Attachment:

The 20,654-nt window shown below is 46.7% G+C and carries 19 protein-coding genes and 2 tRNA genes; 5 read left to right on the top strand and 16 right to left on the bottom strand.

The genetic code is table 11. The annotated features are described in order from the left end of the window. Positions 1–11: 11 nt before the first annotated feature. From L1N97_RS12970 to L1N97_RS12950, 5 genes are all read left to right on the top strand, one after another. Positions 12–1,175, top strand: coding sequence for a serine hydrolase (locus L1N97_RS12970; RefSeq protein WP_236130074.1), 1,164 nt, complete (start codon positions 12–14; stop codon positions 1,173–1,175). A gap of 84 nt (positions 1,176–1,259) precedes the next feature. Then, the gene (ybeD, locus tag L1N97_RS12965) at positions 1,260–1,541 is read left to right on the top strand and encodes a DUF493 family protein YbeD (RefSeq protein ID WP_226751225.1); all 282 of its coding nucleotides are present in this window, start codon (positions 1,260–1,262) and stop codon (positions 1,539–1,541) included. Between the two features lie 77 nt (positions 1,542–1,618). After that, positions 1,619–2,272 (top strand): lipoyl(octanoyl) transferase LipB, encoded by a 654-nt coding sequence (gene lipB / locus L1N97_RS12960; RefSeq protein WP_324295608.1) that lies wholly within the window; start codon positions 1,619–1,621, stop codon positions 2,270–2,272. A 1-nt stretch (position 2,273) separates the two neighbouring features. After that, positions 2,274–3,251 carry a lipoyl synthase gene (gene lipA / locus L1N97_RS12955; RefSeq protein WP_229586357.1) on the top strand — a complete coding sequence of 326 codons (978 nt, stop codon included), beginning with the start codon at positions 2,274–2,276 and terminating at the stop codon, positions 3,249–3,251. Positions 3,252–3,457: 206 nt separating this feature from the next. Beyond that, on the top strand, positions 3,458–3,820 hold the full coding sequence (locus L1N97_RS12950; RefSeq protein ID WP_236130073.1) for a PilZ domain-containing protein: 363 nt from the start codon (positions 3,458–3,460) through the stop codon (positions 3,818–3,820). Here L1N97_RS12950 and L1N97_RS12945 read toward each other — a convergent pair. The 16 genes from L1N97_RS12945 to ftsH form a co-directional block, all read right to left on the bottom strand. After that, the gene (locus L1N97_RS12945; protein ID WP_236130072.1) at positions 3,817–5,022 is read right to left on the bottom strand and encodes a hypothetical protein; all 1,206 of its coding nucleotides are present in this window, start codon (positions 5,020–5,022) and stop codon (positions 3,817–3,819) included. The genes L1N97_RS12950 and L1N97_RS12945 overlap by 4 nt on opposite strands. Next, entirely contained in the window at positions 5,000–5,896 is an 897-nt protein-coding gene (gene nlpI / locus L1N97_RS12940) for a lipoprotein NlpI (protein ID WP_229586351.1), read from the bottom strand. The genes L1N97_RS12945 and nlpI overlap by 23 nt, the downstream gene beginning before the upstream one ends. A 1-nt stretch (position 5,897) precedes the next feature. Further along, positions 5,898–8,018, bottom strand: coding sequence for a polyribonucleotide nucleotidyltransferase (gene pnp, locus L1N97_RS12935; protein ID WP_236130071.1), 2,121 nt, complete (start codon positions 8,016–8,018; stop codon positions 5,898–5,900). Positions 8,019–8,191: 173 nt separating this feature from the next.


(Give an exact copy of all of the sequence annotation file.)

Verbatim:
The 20,654-nt window shown below is 46.7% G+C and carries 19 protein-coding genes and 2 tRNA genes; 5 read left to right on the top strand and 16 right to left on the bottom strand.

The genetic code is table 11. The annotated features are described in order from the left end of the window. Positions 1–11: 11 nt before the first annotated feature. From L1N97_RS12970 to L1N97_RS12950, 5 genes are all read left to right on the top strand, one after another. Positions 12–1,175, top strand: coding sequence for a serine hydrolase (locus L1N97_RS12970; RefSeq protein WP_236130074.1), 1,164 nt, complete (start codon positions 12–14; stop codon positions 1,173–1,175). A gap of 84 nt (positions 1,176–1,259) precedes the next feature. Then, the gene (ybeD, locus tag L1N97_RS12965) at positions 1,260–1,541 is read left to right on the top strand and encodes a DUF493 family protein YbeD (RefSeq protein ID WP_226751225.1); all 282 of its coding nucleotides are present in this window, start codon (positions 1,260–1,262) and stop codon (positions 1,539–1,541) included. Between the two features lie 77 nt (positions 1,542–1,618). After that, positions 1,619–2,272 (top strand): lipoyl(octanoyl) transferase LipB, encoded by a 654-nt coding sequence (gene lipB / locus L1N97_RS12960; RefSeq protein WP_324295608.1) that lies wholly within the window; start codon positions 1,619–1,621, stop codon positions 2,270–2,272. A 1-nt stretch (position 2,273) separates the two neighbouring features. After that, positions 2,274–3,251 carry a lipoyl synthase gene (gene lipA / locus L1N97_RS12955; RefSeq protein WP_229586357.1) on the top strand — a complete coding sequence of 326 codons (978 nt, stop codon included), beginning with the start codon at positions 2,274–2,276 and terminating at the stop codon, positions 3,249–3,251. Positions 3,252–3,457: 206 nt separating this feature from the next. Beyond that, on the top strand, positions 3,458–3,820 hold the full coding sequence (locus L1N97_RS12950; RefSeq protein ID WP_236130073.1) for a PilZ domain-containing protein: 363 nt from the start codon (positions 3,458–3,460) through the stop codon (positions 3,818–3,820). Here L1N97_RS12950 and L1N97_RS12945 read toward each other — a convergent pair. The 16 genes from L1N97_RS12945 to ftsH form a co-directional block, all read right to left on the bottom strand. After that, the gene (locus L1N97_RS12945; protein ID WP_236130072.1) at positions 3,817–5,022 is read right to left on the bottom strand and encodes a hypothetical protein; all 1,206 of its coding nucleotides are present in this window, start codon (positions 5,020–5,022) and stop codon (positions 3,817–3,819) included. The genes L1N97_RS12950 and L1N97_RS12945 overlap by 4 nt on opposite strands. Next, entirely contained in the window at positions 5,000–5,896 is an 897-nt protein-coding gene (gene nlpI / locus L1N97_RS12940) for a lipoprotein NlpI (protein ID WP_229586351.1), read from the bottom strand. The genes L1N97_RS12945 and nlpI overlap by 23 nt, the downstream gene beginning before the upstream one ends. A 1-nt stretch (position 5,897) precedes the next feature. Further along, positions 5,898–8,018, bottom strand: coding sequence for a polyribonucleotide nucleotidyltransferase (gene pnp, locus L1N97_RS12935; protein ID WP_236130071.1), 2,121 nt, complete (start codon positions 8,016–8,018; stop codon positions 5,898–5,900). Positions 8,019–8,191: 173 nt separating this feature from the next.